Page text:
Biomineralization evolved multiple times, independently,[34] and most animal lineages first expressed biomineralized components in the Cambrian period.[35] Many of the same processes are used in unrelated lineages, which suggests that biomineralization machinery was assembled from pre-existing "off-the-shelf" components already used for other purposes in the organism.[36] Although the biomachinery facilitating biomineralization is complex – involving signalling transmitters, inhibitors, and transcription factors many elements of this 'toolkit' are shared between phyla as diverse as corals, molluscs, and vertebrates.[37] The shared components tend to perform quite fundamental tasks, such as designating that cells will be used to create the minerals, whereas genes controlling more finely tuned aspects that occur later in the biomineralization process such as the precise alignment and structure of the crystals produced tend to be uniquely evolved in different lineages.[9][38] This suggests that Precambrian organisms were employing the same elements, albeit for a different purpose perhaps to avoid the inadvertent precipitation of calcium carbonate from the supersaturated Proterozoic oceans.[37] Forms of mucus that are involved in inducing mineralization in most metazoan lineages appear to have performed such an anticalcifatory function in the ancestral state.[39] Further, certain proteins that would originally have been involved in maintaining calcium concentrations within cells[40] are homologous to all metazoans, and appear to have been co-opted into biomineralization after the divergence of the metazoan lineages.[41] The galaxins are one probable example of a gene being co-opted from a different ancestral purpose into controlling biomineralization, in this case being 'switched' to this purpose in the Triassic scleractinian corals; the role performed appears to be functionally identical to the unrelated pearlin gene in molluscs.[42] Carbonic anhydrase serves a role in mineralization in sponges, as well as metazoans, implying an ancestral role.[43] Far from being a rare trait that evolved a few times and remained stagnant, biomineralization pathways in fact evolved many times and are still evolving rapidly today; even within a single genus it is possible to detect great variation within a single gene family.[38]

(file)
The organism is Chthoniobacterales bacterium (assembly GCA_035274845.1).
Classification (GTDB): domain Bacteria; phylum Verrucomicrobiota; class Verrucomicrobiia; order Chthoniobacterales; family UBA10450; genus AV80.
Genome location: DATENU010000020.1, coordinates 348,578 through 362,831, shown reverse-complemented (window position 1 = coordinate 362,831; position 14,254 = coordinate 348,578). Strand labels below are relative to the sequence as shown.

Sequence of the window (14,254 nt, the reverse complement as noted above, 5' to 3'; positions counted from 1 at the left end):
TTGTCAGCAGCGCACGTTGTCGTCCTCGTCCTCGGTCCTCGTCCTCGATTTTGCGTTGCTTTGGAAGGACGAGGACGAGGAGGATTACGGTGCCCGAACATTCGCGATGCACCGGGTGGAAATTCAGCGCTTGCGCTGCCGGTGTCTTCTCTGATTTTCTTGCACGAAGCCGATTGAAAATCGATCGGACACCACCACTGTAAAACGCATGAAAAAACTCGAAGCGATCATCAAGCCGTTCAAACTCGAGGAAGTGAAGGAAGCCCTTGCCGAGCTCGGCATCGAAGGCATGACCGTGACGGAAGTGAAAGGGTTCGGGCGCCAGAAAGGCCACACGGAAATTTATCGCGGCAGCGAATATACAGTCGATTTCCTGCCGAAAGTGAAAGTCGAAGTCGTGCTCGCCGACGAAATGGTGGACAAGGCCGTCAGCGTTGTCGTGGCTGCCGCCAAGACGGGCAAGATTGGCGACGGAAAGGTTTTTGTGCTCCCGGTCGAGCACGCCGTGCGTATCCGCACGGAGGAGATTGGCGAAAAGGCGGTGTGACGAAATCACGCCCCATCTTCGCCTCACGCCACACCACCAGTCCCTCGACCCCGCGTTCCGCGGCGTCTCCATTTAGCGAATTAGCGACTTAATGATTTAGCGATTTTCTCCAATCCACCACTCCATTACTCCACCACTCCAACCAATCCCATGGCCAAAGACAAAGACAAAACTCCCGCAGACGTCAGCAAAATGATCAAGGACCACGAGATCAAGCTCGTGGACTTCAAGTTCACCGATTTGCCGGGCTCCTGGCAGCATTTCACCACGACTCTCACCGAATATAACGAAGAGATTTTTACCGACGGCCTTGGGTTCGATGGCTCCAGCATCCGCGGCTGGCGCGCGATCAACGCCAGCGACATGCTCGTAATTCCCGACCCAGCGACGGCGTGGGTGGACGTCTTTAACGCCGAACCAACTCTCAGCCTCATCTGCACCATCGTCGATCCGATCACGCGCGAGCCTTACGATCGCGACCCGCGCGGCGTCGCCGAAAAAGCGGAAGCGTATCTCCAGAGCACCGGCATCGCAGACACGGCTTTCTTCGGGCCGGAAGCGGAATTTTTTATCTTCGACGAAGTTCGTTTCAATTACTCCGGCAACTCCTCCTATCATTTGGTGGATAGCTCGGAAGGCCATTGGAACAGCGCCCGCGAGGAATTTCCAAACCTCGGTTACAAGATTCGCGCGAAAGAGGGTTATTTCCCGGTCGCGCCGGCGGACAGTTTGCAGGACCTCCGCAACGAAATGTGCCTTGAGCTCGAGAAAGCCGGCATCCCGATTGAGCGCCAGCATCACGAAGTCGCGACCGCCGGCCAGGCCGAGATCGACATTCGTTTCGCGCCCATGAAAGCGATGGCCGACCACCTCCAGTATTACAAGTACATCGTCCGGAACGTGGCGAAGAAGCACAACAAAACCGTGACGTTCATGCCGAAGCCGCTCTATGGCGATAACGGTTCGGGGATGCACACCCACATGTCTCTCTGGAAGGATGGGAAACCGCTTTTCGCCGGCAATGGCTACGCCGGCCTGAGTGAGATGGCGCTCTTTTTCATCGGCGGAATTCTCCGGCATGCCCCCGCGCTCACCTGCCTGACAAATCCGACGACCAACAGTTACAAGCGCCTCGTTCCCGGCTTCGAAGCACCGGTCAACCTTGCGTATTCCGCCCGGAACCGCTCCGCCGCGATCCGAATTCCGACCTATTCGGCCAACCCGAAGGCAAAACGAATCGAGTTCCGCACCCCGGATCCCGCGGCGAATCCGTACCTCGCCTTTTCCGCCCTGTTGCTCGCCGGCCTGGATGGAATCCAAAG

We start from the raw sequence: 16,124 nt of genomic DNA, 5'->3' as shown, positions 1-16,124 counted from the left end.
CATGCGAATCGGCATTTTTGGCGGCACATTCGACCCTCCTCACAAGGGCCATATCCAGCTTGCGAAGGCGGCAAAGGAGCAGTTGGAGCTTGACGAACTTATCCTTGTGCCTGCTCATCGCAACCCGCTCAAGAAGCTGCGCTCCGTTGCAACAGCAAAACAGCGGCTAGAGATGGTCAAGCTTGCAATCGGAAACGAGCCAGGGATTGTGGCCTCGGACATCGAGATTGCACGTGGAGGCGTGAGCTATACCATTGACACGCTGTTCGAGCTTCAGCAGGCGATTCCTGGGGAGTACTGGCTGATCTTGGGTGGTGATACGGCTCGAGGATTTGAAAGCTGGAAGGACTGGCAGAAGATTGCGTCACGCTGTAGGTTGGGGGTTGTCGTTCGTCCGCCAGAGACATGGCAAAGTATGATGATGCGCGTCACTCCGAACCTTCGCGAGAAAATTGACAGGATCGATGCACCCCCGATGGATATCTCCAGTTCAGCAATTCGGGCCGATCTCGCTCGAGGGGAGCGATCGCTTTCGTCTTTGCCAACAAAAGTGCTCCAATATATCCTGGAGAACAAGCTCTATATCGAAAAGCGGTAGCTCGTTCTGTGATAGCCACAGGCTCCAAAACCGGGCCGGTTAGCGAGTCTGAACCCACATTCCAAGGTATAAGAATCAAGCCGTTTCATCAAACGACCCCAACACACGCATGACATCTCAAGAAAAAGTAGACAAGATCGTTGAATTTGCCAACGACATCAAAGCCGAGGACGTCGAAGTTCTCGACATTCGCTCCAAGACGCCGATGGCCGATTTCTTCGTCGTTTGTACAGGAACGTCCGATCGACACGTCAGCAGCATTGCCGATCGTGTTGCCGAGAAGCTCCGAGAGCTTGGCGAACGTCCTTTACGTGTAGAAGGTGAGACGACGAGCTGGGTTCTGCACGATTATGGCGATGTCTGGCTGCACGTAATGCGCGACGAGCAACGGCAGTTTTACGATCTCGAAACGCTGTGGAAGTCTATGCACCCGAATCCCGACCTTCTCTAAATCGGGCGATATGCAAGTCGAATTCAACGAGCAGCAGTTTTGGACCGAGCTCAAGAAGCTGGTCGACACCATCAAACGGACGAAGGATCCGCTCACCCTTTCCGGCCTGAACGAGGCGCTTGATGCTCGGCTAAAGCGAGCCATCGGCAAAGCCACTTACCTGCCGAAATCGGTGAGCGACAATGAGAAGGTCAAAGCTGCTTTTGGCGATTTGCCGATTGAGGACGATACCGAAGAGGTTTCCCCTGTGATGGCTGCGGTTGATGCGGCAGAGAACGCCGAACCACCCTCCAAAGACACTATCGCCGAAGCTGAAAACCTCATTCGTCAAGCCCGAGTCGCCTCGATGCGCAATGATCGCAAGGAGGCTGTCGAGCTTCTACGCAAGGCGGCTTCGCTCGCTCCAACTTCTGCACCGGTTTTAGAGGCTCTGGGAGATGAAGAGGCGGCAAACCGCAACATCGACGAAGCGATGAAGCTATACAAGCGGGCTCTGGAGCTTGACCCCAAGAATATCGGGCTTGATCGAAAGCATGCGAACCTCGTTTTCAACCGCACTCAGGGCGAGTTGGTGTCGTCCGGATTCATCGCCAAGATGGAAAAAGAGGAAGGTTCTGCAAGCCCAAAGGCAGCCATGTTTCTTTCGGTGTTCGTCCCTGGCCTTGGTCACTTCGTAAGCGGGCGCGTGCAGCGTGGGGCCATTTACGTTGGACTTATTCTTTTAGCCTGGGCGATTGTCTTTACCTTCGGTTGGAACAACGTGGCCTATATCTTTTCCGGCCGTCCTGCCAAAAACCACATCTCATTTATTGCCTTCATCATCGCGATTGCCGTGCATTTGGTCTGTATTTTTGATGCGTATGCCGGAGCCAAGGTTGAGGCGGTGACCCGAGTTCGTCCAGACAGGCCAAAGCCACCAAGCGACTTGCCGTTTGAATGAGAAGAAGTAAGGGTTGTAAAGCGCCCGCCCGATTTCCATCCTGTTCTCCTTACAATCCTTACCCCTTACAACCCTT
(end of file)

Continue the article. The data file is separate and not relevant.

The homology of biomineralization pathways is underlined by a remarkable experiment whereby the nacreous layer of a molluscan shell was implanted into a human tooth, and rather than experiencing an immune response, the molluscan nacre was incorporated into the host bone matrix. This points to the exaptation of an original biomineralization pathway.

The most ancient example of biomineralization, dating back 2 billion years, is the deposition of magnetite, which is observed in some bacteria, as well as the teeth of chitons and the brains of vertebrates; it is possible that this pathway, which performed a magnetosensory role in the common ancestor of all bilaterians, was duplicated and modified in the Cambrian to form the basis for calcium-based biomineralization pathways.[44] Iron is stored in close proximity to magnetite-coated chiton teeth, so that the teeth can be renewed as they wear. Not only is there a marked similarity between the magnetite deposition process and enamel deposition in vertebrates but some vertebrates even have comparable iron storage facilities near their teeth.[45]

Type of mineralizationExamples of organisms
Calcium carbonate (calcite or aragonite)
Apatite (phosphate carbonate)


It has been suggested that biominerals could be important indicators of extraterrestrial life and thus could play an important role in the search for past or present life on Mars. Furthermore, organic components (biosignatures) that are often associated with biominerals are believed to play crucial roles in both pre-biotic and biotic reactions.[46]